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  A6M2 Model 21 Zero Manufacture Number ? Tail F-???
4th Kōkūtai

Pilot  Lt. Kyoichi Yoshi'i (KIA)
Crashed  March 23, 1942

Aircraft History
Built by Mitsubishi or Nakajima. At the factory painted overall gray with a black cowling and Hinomaru markings on the wings and fuselage. Assigned to the Imperial Japanese Navy (IJN) as A6M2 Model 21 Zero manufacture number unknown.

Wartime History
Likely, this Zero was one of the nineteen A6M2 Model 21 Zeros loaded aboard aboard Shōhō at Truk and ferried to Lakunai Airfield near Rabaul arriving March 9, 1942. Assigned to the 4th Kōkūtai (4th Ku) at Lakunai Airfield near Rabaul. Tail code F-??? (three digit number in the range of F-151 to F-169).

Mission History
On March 23, 1942 took off from Lakunai Airfield near Rabaul piloted by Lt. Kyoichi Yoshi'i as one of three Zeros that rendezvoused with G3M1 Nells from the 1st Kōkūtai to escort them on over Port Moresby.

Over Port Moresby, the 1st Chutai (12 Nells) bombed anti-aircraft emplacements. The 2nd Chutai (7 Nells) bombed 7-Mile Drome. Facing no enemy aircraft, the escorting Zeros dove down to strafe 7-Mile Drome. During the strafing run, this Zero was hit by machine gun fire from the ground and crashed into Morris Hill near Bootless Bay. Pilot Yoshi'i was killed on impact.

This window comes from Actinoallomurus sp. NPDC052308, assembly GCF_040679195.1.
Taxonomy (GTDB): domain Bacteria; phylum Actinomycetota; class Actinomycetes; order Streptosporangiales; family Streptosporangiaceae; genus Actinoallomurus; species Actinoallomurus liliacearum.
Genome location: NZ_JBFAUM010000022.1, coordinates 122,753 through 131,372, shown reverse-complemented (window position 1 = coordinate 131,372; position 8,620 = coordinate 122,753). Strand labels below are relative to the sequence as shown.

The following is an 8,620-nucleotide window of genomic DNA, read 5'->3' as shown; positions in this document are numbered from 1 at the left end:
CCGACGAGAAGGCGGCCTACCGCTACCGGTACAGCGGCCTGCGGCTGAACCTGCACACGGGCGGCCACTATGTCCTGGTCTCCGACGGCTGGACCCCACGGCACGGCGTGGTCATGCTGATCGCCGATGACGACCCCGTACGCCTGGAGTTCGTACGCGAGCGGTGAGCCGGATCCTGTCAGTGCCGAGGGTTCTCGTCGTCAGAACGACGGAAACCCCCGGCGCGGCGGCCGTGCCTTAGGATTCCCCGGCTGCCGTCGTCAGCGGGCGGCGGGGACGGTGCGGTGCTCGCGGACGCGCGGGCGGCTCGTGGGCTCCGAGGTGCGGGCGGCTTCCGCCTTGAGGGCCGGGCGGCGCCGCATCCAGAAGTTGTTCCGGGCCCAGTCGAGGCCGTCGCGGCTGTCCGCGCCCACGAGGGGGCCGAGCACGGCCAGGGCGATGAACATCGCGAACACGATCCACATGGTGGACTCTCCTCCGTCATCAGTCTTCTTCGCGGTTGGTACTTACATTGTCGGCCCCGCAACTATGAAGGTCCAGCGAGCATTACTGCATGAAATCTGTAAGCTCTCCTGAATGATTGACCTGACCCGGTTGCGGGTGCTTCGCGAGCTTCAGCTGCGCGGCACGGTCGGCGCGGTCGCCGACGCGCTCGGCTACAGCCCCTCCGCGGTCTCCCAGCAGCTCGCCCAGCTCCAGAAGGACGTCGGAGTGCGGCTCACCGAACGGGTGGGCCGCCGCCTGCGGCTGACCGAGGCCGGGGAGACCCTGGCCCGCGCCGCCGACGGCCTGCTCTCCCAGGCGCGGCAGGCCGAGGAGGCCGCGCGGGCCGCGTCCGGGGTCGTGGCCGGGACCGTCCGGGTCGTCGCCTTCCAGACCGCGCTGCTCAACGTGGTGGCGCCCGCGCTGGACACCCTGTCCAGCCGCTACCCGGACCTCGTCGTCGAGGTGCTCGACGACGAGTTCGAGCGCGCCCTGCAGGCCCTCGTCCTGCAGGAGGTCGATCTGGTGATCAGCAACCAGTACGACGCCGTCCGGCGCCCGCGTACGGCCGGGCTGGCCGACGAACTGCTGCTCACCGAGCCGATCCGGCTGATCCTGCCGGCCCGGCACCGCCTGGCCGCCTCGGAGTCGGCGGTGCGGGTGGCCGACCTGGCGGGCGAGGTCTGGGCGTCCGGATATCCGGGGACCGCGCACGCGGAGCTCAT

War Diary 1942, March 23, 1942:
"One Zero crashed on Morris Hill after being shot down by fire from machine gun post.  Another A6M2 seen trailing white smoke at low level."

The crashed Zero scattered wreckage over a large area. ATIU did investigate the site, and assigned the wreckage SWPA Technical Reference AD 2, but failed to find any manufacture number in the wreckage. After the crash, Morris Hill was renamed "Zero Hill" by the Australian soldiers stationed in the vicinity.

Justin Taylan adds:
"During October 2007, Henry Mayer and I searched for any traces of this Zero atop "Zero Hill". We failed to find any trace, aside for observing the spectacular view of the area from the summit of the hill."

Recovery of Remains
After the crash, the remains of the pilot were located dismembered from the impact of the crash. Presumably, the pilot's remains were recovered and likely buried nearby or at the Japanese War Cemetery at Bomana near Port Moresby.

War Diary 1942, March 23, 1942
"SWPA Technical References to Inspected Enemy Airplanes" ATIU, September 27, 1943, p 2
Note, some sources list pilot's surname as "Yoshii"
War Diary 1942 (Raid #17)
"This afternoon there was half and hour of great excitement when the Japs sent over their biggest air armada yet - 19 heavy bombers in two waves (9 + 10) and four Zero fighters - 23 planes. The bombers, tightly packed at 20,000' dropped sticks on the aerodrome and near the AA batteries without any success. Then the fighters came in low for a machine-gun and cannon attack and destroyed two of our fighters on the ground [P-40E A29-10 and P-40E A29-25] and damaged a third. The Japs, however ran into a hail of MG fire from many infantry posts. The pilot of one was shot through the groin. His machine swerved and crashed into hillside, ricocheted 40 yards then blew to smithereens. Fragments scattered over about 6 acres. Body of the pilot was hurled 500' through the air and the planes engine 100' beyond that. [A6M2 Zero piloted by Yoshi'i (KIA)] One other Jap fighter was seen diving into hills in flames and a third was hit and possibly didn't get home. Although given 35 minutes warning of the raid the fighters were on the ground or preparing to land and never joined action."

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Last Updated
February 28, 2020

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